In the car I always have an audiobook to listen to, and the last weeks I really have enjoyed Margareth Atwood's Bluebeard's Egg and other stories.
This is a collection of short stories written by a master of words, and a master of short stories. When Atwood writes she uses no extra words or sentences, she takes us right to the point, and the point in this collection is human beings. Common human beings fighting for their lives. No heros, just plain people like you and me. Every time a new story starts I think, this one cannot be better than the last, but it happend again and again, the story captivates me, and it is all mornings hard to stop the car and go to work - I want to hear just one more sentence, and then one more.
My favorite story though is the one that has given name to the collection, Bluebeard's Egg. A well known fairy tale, told and given it's own meaning by Atwood, or may be she just shows us the original meaning of the story. Sally, the main carachter of the story struggles with the puzzle of her life, to keep all the pieces together. The center of her life is her husband Ed, but how can she be sure that she is also the center in Ed's life? No one can write about this, invite us into and let us be in the feeling of the story like Atwood do.
Britt Arnhild Lindland
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By A Customer on Sept. 17 1999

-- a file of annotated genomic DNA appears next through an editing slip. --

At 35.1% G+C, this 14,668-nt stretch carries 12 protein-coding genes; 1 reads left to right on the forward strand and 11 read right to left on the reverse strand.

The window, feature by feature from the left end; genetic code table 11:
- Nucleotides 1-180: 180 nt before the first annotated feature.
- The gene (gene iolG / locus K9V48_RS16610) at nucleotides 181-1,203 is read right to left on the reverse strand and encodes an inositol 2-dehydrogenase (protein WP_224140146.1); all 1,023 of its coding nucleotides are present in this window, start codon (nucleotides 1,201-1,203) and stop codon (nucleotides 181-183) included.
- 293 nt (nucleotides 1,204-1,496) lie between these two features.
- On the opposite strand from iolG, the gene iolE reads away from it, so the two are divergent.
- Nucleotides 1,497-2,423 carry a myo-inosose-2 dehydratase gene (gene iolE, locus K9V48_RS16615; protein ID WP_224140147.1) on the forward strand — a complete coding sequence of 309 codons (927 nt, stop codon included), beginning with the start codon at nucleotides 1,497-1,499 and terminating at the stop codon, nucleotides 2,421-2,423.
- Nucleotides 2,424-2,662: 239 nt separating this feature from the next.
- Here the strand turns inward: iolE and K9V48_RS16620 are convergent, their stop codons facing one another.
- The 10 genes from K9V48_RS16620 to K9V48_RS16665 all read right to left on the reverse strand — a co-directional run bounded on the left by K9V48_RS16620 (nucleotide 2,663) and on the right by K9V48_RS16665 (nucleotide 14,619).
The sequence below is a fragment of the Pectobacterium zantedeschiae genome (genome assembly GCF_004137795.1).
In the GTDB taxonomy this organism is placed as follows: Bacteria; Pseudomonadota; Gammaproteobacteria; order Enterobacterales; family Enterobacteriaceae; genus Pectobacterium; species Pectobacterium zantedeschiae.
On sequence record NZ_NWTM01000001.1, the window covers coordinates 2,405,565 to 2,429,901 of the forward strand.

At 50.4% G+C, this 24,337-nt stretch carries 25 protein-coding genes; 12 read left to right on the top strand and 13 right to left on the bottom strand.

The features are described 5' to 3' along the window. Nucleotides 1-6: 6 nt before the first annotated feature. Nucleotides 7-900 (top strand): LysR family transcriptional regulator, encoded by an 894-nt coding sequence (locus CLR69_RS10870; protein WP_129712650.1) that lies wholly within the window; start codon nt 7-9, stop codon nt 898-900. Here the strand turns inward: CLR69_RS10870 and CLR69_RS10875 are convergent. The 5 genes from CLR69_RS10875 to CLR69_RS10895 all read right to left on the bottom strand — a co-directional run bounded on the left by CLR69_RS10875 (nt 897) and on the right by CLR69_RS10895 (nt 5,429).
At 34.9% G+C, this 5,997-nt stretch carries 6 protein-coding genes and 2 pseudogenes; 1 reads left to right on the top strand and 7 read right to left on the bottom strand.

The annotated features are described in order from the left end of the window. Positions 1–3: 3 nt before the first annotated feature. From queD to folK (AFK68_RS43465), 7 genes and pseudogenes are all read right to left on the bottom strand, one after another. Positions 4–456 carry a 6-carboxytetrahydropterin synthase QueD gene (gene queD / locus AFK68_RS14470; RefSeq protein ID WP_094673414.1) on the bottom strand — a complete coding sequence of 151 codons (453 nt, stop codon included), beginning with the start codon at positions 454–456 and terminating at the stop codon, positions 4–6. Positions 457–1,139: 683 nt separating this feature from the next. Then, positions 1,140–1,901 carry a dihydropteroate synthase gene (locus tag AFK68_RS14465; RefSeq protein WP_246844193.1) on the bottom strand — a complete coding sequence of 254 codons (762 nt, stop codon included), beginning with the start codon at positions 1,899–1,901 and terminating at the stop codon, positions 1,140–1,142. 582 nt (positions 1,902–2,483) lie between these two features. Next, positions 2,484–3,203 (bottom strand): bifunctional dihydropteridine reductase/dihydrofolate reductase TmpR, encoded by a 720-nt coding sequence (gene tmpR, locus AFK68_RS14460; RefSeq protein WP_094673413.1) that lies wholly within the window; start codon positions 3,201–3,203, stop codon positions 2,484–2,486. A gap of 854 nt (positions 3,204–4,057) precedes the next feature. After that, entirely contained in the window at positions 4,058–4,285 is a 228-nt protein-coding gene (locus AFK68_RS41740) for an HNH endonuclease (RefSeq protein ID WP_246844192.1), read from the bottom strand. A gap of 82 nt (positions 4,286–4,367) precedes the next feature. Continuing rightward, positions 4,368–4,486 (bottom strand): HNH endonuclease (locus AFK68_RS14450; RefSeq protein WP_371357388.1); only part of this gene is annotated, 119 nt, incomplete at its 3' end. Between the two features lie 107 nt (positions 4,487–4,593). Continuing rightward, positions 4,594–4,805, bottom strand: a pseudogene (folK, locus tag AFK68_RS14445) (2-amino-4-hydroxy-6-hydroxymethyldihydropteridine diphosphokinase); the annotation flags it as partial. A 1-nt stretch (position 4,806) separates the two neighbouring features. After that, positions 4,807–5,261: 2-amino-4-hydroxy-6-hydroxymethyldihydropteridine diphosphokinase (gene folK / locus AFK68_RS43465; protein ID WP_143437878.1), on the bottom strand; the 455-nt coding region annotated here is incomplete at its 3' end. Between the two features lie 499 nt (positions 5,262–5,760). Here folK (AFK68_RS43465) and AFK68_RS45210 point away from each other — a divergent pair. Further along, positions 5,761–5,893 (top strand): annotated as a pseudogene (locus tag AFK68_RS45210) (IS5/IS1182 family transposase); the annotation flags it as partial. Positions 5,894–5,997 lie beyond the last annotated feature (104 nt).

Format: Paperback
This was the first book by Margaret Atwood I read after reading the short story "Happy Ending" in an anthology.
A great writer is easily recognisable. All you have to do is to write a few lines of a novel or a short story. You will just keep on reading and feel sorry when you are closer to the end than to the beginning of the story.
This collection of short stories shows that Margaret Atwood is a major writer and story teller. Of course, not in the pulp fiction or slimy-sweet sense but you need a curiosity for the inner world of soliloquies and self-observations.
However, she does not give us lectures on psychology, but tells us the story and we can live it from the inside.
In three of the stories the seeds of her later novel, "Cat's Eye" can be found, which I was inspired to read exactly by them. Short stories can always be a good introduction or lead-in for writer and reader alike.